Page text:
The arrival of March, escorting-in nature’s earliest “spring welcomers”, always inspires my enthusiasm for the imminent milder weather. My cornelian cherry (Cornus mas, a Cary Award winner) is already fully enveloped with yellow flowers. The red flower buds on our native red maple (Acer rubrum) expand and open very early, their profusion imparting a misty-pink visual haze above our swampy lowlands by the end of March. Winter aconite, snowdrops, pussy willow, February daphne, spicebush (Lindera benzoin) and even skunk cabbage all typically display their welcome-to-spring features in March, weeks before Okame cherry, the earliest magnolias, redbuds and rhododendron PJM open their blooms in our outdoor gardens.
Just as the blooming of our native witch-hazel (Hamamelis virginiana) proclaimed the end of the growing season year last fall, the hybrid witch-hazels (Hamamelis intermedia) now unfurl their flower petals to herald-in the start of the spring season. Often opening as early as February, the spring-blooming witch-hazels are unsurpassed for decreeing the beginning of spring. And a nice selection of colorfully-flowered witch-hazel cultivars is now becoming available at garden centers, including ‘Arnold Promise’ (lemon-yellow), ‘Pallida’ (sulfur-yellow, a Cary Award winner) and ‘Diane’ (red).
Indoors, March’s local Flower & Garden Shows traditionally draw enthusiastic crowds, anxious to revel in anticipation of the warmth, color and fragrance of the upcoming season. Sadly for us gardeners, recent years have seen a decline in the popularity of these shows, likely due to the cost of setting them up and competition from other sources of entertainment for potential attendees. Paragon Group’s Boston Flower & Garden Show, March 22-26, 2017, the last one to survive in eastern Massachusetts, is still popular for viewing a variety of attractive gardens and always has lots of vendors.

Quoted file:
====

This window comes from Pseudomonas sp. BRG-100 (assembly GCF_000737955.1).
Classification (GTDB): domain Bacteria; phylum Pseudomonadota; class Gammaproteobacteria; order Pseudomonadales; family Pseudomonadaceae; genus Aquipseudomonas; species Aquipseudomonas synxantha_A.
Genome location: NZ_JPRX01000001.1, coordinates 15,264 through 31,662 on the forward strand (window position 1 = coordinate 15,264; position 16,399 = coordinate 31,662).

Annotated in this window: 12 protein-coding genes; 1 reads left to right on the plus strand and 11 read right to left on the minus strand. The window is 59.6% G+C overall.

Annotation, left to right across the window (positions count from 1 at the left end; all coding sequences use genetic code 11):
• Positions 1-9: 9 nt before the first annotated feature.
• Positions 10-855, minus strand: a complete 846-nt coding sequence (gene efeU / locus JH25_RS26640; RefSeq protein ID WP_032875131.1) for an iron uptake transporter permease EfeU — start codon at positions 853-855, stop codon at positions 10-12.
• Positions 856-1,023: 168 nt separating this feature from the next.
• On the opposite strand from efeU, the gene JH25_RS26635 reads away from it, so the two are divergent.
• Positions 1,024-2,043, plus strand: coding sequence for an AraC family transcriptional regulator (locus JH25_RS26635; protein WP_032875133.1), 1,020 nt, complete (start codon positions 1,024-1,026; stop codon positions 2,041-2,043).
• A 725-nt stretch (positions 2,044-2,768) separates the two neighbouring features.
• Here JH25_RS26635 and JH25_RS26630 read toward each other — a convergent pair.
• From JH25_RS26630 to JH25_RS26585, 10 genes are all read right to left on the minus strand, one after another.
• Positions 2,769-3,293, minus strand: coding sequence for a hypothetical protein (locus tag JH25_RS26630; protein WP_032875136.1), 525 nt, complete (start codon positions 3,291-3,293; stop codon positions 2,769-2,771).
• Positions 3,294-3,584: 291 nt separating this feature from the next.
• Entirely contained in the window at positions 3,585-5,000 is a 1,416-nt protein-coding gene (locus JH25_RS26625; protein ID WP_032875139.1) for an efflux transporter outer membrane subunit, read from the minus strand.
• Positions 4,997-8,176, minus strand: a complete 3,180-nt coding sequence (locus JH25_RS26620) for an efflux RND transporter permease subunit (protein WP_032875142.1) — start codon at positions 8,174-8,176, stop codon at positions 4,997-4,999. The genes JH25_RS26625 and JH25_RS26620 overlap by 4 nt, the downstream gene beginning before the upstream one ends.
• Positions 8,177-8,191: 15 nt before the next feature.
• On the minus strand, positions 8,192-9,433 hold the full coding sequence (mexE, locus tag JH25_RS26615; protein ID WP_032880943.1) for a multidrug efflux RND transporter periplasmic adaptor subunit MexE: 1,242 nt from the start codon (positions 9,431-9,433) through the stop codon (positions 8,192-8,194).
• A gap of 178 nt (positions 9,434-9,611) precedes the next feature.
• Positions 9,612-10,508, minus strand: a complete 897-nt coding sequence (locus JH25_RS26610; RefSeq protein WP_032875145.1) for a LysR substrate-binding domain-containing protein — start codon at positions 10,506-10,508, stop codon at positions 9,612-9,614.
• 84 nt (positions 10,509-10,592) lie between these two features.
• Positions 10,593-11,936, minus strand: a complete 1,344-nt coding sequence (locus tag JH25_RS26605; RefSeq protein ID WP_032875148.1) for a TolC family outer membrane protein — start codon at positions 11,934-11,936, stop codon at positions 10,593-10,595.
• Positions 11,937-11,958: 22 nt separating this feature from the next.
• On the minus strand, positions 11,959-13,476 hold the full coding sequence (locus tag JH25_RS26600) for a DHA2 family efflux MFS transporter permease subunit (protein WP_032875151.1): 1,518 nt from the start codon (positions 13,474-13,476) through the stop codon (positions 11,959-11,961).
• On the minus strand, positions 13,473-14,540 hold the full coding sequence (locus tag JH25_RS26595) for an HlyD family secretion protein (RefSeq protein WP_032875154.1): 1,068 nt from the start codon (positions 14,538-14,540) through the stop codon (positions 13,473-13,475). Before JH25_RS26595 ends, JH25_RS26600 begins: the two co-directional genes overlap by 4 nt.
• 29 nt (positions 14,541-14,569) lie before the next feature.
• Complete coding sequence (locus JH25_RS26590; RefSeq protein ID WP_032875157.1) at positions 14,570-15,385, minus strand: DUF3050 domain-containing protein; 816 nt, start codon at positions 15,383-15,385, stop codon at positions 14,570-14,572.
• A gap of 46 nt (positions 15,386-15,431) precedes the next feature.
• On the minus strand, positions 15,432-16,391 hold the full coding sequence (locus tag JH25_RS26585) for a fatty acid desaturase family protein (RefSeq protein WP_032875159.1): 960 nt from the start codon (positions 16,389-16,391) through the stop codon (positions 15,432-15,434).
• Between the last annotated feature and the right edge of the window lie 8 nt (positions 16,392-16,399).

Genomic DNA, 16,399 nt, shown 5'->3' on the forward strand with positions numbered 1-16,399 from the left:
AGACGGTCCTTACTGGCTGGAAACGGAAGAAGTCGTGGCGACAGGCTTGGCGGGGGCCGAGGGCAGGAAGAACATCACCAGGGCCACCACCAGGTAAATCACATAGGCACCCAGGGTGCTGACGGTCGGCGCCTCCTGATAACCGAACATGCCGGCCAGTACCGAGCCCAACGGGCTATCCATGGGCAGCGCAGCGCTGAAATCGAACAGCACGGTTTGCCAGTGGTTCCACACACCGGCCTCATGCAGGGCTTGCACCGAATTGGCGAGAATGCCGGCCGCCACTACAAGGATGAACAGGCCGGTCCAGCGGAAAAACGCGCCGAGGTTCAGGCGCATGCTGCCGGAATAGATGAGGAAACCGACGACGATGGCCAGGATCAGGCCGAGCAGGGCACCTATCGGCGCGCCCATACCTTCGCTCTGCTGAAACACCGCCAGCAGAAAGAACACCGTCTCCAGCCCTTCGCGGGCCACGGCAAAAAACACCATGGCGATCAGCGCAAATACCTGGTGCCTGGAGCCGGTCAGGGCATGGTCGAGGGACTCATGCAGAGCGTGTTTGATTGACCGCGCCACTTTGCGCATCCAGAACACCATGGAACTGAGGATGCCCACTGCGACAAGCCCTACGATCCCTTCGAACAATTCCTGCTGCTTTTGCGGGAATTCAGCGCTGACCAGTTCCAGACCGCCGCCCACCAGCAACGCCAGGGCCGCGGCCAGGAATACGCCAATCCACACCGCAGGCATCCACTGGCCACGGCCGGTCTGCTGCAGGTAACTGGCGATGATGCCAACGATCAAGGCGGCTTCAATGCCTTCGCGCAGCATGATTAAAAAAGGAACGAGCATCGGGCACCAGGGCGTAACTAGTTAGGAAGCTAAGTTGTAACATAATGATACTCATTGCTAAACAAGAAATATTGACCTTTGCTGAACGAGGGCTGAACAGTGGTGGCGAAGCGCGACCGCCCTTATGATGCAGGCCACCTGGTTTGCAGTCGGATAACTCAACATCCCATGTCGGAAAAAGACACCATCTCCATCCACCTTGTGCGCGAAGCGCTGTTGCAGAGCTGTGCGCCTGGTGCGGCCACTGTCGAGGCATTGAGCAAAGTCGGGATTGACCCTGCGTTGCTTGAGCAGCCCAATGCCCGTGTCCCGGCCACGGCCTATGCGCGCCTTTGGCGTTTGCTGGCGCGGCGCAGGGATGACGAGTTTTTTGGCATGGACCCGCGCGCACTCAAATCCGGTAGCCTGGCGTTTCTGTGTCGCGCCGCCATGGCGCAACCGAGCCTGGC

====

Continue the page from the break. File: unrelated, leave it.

Some other area shows for 2017: Mount Holyoke College Botanic Garden’s Annual Spring Flower Show runs March 4-19, South Hadley, MA. The Connecticut Flower and Garden Show was held in February, and the Vermont Show finished in early March, but the Maine Flower Show in Portland runs from March 29-April 2, 2017.
If a road trip appeals, New York State offers a number of 2017 flower-show-type events. The Capitol District Garden & Flower Show is March 24-26 in Troy; Macy’s in New York City’s Herald Square runs their’s from March 26 through April 9; Hicks Nursery opens their annual Spring Flower and Garden Show March 9-26 in Westbury, NY. Of course the Pennsylvania Horticultural Society’s Philadelphia Flower Show is promoted as the world’s largest indoor flower show, so for the avid gardener, it may be worth the trip, March 11-19, 2017.
Most flower shows also include educational lectures and demonstrations, and many are currently tending to focus more on vendors than on the flowers and gardens themselves. There’s also a coming trend for moving the shows later in the spring and outdoors, similar to the way England has organized their various flower and garden shows for decades.
No question, outdoors or inside, the arrival of spring is always a celebration here in New England!
Wayne Mezitt is a 3rd generation nurseryman and a Massachusetts Certified Horticulturist, now chairman of Weston Nurseries and owner of “Hort-Sense”, a horticultural advisory business. He currently serves as editor for The Leaflet, an electronically-published monthly member newsletter for the Massachusetts Horticultural Society at The Gardens at Elm Bank in Wellesley MA, and as chair of the Massachusetts Invasive Plant Advisory Group (MIPAG).